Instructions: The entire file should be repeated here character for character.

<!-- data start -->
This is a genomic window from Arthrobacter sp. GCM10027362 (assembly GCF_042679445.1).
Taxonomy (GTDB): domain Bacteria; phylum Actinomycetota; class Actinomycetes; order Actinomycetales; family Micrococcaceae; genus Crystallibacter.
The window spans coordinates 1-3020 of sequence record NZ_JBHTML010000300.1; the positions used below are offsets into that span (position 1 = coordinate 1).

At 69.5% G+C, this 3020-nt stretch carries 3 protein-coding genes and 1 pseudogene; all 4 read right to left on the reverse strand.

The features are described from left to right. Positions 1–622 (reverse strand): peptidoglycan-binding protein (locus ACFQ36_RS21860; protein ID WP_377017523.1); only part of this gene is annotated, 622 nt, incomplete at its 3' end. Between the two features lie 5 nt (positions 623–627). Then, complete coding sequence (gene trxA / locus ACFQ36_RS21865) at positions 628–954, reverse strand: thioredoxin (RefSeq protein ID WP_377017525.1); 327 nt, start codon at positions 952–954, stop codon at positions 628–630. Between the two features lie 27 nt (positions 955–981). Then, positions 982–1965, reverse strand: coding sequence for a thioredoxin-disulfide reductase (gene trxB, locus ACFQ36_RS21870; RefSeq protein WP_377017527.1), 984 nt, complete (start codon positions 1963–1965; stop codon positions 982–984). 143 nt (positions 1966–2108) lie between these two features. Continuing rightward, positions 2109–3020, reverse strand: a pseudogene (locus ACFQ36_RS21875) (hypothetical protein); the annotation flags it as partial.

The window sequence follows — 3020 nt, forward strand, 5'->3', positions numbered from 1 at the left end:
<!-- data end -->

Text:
This is a genomic window from Arthrobacter sp. GCM10027362 (assembly GCF_042679445.1).
Taxonomy (GTDB): domain Bacteria; phylum Actinomycetota; class Actinomycetes; order Actinomycetales; family Micrococcaceae; genus Crystallibacter.
The window spans coordinates 1-3020 of sequence record NZ_JBHTML010000300.1; the positions used below are offsets into that span (position 1 = coordinate 1).

At 69.5% G+C, this 3020-nt stretch carries 3 protein-coding genes and 1 pseudogene; all 4 read right to left on the reverse strand.

The features are described from left to right. Positions 1–622 (reverse strand): peptidoglycan-binding protein (locus ACFQ36_RS21860; protein ID WP_377017523.1); only part of this gene is annotated, 622 nt, incomplete at its 3' end. Between the two features lie 5 nt (positions 623–627). Then, complete coding sequence (gene trxA / locus ACFQ36_RS21865) at positions 628–954, reverse strand: thioredoxin (RefSeq protein ID WP_377017525.1); 327 nt, start codon at positions 952–954, stop codon at positions 628–630. Between the two features lie 27 nt (positions 955–981). Then, positions 982–1965, reverse strand: coding sequence for a thioredoxin-disulfide reductase (gene trxB, locus ACFQ36_RS21870; RefSeq protein WP_377017527.1), 984 nt, complete (start codon positions 1963–1965; stop codon positions 982–984). 143 nt (positions 1966–2108) lie between these two features. Continuing rightward, positions 2109–3020, reverse strand: a pseudogene (locus ACFQ36_RS21875) (hypothetical protein); the annotation flags it as partial.

The window sequence follows — 3020 nt, forward strand, 5'->3', positions numbered from 1 at the left end: